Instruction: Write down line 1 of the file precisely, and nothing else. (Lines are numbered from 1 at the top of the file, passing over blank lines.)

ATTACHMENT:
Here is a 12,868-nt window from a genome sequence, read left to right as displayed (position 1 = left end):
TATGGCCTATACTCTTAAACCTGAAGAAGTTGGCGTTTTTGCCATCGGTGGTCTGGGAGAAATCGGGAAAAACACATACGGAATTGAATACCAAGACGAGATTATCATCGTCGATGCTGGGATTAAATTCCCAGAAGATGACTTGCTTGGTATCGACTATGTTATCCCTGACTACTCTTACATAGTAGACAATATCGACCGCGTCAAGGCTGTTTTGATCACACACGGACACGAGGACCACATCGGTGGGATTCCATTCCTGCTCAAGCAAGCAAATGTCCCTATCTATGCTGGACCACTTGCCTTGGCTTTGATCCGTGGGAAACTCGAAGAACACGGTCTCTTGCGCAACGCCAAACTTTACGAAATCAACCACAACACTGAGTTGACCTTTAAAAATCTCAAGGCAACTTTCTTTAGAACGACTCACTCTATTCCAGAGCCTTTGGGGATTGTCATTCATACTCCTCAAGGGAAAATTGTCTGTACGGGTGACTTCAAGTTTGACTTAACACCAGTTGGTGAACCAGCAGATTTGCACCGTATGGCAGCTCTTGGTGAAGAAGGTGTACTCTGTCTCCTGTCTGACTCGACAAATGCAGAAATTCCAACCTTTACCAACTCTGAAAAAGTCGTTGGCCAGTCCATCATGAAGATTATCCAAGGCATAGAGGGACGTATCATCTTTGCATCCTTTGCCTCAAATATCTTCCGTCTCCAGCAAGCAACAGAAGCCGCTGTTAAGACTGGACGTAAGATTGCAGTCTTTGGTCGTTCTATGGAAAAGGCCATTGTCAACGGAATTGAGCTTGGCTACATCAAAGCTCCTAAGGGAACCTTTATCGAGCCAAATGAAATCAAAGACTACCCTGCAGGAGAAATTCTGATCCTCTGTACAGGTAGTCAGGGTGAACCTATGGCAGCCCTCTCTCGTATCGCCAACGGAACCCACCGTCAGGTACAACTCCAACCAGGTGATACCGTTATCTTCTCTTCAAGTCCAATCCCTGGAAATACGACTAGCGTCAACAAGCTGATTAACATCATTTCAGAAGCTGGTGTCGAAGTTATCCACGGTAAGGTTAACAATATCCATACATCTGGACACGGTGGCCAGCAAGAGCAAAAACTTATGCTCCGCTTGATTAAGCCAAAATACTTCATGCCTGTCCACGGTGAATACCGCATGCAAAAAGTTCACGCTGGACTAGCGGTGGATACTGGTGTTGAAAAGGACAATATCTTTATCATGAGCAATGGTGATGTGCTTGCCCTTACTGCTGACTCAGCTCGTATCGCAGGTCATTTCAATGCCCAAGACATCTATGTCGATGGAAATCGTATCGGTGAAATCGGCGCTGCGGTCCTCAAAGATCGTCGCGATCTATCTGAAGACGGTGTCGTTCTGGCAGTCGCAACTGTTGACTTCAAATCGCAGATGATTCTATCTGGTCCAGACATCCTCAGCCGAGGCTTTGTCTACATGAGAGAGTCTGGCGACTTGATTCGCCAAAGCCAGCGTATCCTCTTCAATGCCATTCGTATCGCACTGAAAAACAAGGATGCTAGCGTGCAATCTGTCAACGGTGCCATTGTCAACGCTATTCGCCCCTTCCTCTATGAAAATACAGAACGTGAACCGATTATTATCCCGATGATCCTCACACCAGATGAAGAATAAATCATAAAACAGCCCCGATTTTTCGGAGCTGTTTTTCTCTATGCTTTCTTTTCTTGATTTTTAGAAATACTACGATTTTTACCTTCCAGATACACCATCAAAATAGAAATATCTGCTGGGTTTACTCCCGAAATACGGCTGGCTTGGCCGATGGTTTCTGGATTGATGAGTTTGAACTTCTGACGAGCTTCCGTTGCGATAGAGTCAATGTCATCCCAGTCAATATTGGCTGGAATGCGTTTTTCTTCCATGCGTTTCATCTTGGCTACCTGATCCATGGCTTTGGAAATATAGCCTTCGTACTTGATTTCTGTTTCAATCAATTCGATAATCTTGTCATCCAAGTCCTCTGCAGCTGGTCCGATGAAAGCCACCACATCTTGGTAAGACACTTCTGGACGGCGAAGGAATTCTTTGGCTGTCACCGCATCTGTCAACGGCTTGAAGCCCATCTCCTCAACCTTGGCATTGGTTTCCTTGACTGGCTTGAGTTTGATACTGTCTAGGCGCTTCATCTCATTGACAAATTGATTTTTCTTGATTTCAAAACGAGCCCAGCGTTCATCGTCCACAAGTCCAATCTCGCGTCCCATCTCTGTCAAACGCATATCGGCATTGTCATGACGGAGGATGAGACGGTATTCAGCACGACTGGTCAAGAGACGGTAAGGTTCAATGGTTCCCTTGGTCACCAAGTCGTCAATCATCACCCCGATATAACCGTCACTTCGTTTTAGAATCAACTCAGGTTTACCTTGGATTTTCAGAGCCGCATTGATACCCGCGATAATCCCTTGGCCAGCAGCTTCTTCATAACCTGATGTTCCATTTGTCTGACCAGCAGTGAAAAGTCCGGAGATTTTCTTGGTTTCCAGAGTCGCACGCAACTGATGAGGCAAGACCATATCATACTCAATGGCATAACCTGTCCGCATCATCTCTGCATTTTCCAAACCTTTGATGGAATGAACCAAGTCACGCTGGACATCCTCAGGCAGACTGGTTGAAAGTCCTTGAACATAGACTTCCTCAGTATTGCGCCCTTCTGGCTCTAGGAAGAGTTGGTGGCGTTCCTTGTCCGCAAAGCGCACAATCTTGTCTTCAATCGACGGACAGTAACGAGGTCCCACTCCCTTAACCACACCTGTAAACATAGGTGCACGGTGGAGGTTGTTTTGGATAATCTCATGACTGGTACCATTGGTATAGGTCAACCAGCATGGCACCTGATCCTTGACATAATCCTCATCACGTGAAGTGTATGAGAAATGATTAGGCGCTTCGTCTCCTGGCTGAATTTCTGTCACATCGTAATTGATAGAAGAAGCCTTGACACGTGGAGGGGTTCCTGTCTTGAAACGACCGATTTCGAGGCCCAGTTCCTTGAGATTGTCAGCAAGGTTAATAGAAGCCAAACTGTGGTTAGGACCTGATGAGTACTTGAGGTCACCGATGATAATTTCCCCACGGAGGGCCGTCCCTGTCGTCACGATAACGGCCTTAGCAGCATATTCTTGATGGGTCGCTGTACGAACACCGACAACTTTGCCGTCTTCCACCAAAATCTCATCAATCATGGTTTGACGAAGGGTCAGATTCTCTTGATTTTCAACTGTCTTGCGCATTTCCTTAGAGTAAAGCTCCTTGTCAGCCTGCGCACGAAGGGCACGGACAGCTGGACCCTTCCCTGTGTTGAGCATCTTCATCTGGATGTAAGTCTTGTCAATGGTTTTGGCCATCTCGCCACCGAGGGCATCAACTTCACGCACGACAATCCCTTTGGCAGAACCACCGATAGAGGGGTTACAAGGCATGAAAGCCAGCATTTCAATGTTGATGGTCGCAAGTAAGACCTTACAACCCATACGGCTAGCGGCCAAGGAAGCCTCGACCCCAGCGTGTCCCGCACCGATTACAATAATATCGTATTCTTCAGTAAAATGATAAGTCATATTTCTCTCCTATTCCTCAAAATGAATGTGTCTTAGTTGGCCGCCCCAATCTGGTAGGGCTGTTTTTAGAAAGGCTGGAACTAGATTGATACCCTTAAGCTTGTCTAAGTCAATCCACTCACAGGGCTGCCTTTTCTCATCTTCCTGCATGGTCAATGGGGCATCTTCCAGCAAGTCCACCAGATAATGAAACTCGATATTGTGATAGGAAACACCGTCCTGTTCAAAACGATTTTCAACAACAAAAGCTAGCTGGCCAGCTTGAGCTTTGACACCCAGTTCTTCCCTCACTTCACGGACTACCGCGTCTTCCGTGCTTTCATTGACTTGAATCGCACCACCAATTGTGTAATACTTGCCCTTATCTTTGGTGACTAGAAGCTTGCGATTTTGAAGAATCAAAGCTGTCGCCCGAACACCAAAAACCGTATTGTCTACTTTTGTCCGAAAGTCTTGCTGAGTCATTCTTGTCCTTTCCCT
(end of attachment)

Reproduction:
Here is a 12,868-nt window from a genome sequence, read left to right as displayed (position 1 = left end):